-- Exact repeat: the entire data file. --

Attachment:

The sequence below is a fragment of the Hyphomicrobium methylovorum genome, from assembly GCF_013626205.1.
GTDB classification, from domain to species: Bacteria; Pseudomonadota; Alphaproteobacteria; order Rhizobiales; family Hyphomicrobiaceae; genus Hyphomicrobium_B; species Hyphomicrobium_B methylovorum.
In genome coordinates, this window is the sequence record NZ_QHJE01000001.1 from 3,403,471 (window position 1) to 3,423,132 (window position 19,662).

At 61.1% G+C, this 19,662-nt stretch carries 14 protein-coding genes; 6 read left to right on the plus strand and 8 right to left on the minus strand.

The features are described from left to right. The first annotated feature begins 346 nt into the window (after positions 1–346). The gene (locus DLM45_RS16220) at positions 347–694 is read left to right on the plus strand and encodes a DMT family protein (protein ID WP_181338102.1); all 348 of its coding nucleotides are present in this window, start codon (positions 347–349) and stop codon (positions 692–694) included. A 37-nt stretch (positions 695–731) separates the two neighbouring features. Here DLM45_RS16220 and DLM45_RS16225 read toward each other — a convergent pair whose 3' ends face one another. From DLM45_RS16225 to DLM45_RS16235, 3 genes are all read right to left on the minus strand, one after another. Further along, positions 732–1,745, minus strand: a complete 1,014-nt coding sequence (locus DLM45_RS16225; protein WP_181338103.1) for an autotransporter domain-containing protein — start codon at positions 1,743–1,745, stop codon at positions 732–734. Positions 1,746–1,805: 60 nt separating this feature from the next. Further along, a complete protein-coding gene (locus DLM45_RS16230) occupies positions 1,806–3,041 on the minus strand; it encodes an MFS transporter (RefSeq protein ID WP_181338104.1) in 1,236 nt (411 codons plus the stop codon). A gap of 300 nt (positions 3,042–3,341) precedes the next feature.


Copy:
The sequence below is a fragment of the Hyphomicrobium methylovorum genome, from assembly GCF_013626205.1.
GTDB classification, from domain to species: Bacteria; Pseudomonadota; Alphaproteobacteria; order Rhizobiales; family Hyphomicrobiaceae; genus Hyphomicrobium_B; species Hyphomicrobium_B methylovorum.
In genome coordinates, this window is the sequence record NZ_QHJE01000001.1 from 3,403,471 (window position 1) to 3,423,132 (window position 19,662).

At 61.1% G+C, this 19,662-nt stretch carries 14 protein-coding genes; 6 read left to right on the plus strand and 8 right to left on the minus strand.

The features are described from left to right. The first annotated feature begins 346 nt into the window (after positions 1–346). The gene (locus DLM45_RS16220) at positions 347–694 is read left to right on the plus strand and encodes a DMT family protein (protein ID WP_181338102.1); all 348 of its coding nucleotides are present in this window, start codon (positions 347–349) and stop codon (positions 692–694) included. A 37-nt stretch (positions 695–731) separates the two neighbouring features. Here DLM45_RS16220 and DLM45_RS16225 read toward each other — a convergent pair whose 3' ends face one another. From DLM45_RS16225 to DLM45_RS16235, 3 genes are all read right to left on the minus strand, one after another. Further along, positions 732–1,745, minus strand: a complete 1,014-nt coding sequence (locus DLM45_RS16225; protein WP_181338103.1) for an autotransporter domain-containing protein — start codon at positions 1,743–1,745, stop codon at positions 732–734. Positions 1,746–1,805: 60 nt separating this feature from the next. Further along, a complete protein-coding gene (locus DLM45_RS16230) occupies positions 1,806–3,041 on the minus strand; it encodes an MFS transporter (RefSeq protein ID WP_181338104.1) in 1,236 nt (411 codons plus the stop codon). A gap of 300 nt (positions 3,042–3,341) precedes the next feature.